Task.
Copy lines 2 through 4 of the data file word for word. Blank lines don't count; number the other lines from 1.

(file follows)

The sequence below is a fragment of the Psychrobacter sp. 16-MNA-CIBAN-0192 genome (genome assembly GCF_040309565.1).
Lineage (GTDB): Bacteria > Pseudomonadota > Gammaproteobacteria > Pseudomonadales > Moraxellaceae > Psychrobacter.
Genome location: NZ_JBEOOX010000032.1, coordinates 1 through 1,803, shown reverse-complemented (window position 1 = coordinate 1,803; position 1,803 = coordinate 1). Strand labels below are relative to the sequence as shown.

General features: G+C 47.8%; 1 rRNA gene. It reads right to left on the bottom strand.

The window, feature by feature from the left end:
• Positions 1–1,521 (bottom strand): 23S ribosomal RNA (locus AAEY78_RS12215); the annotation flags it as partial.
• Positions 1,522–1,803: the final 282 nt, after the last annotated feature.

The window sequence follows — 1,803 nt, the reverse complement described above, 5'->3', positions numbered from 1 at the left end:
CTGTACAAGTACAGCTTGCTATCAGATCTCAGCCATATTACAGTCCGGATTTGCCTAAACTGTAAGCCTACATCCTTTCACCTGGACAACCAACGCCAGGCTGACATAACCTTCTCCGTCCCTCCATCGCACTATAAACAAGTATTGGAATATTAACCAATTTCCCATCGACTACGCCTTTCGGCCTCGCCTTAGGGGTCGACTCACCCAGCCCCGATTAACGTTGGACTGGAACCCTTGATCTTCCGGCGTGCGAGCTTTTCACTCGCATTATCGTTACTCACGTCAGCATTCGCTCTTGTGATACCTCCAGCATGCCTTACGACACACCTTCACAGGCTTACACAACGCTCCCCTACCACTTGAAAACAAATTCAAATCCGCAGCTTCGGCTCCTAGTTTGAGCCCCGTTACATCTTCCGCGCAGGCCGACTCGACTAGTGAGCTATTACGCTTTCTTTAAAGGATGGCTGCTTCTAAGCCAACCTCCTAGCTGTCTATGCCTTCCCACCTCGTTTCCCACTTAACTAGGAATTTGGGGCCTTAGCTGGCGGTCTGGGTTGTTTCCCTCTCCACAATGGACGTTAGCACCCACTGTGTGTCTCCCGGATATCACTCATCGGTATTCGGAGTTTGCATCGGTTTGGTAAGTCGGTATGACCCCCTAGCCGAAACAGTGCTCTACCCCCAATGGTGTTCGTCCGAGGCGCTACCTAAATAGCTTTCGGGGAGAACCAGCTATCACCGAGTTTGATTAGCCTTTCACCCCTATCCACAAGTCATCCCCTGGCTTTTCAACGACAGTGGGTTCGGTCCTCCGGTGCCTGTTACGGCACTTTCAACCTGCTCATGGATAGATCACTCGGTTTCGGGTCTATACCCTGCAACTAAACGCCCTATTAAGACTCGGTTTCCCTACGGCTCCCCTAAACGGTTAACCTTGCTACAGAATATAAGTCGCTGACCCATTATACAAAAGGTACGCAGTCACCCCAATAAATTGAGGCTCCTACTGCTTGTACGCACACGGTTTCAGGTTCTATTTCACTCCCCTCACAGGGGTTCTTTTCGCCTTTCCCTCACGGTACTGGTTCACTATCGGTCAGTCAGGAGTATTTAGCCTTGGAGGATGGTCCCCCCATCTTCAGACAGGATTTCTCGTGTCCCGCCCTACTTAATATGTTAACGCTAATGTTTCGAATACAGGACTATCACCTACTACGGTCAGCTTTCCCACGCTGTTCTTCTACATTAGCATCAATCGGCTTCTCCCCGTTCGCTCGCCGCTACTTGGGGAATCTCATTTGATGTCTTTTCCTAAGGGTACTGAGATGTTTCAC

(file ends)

Lineage (GTDB): Bacteria > Pseudomonadota > Gammaproteobacteria > Pseudomonadales > Moraxellaceae > Psychrobacter.
Genome location: NZ_JBEOOX010000032.1, coordinates 1 through 1,803, shown reverse-complemented (window position 1 = coordinate 1,803; position 1,803 = coordinate 1). Strand labels below are relative to the sequence as shown.

General features: G+C 47.8%; 1 rRNA gene. It reads right to left on the bottom strand.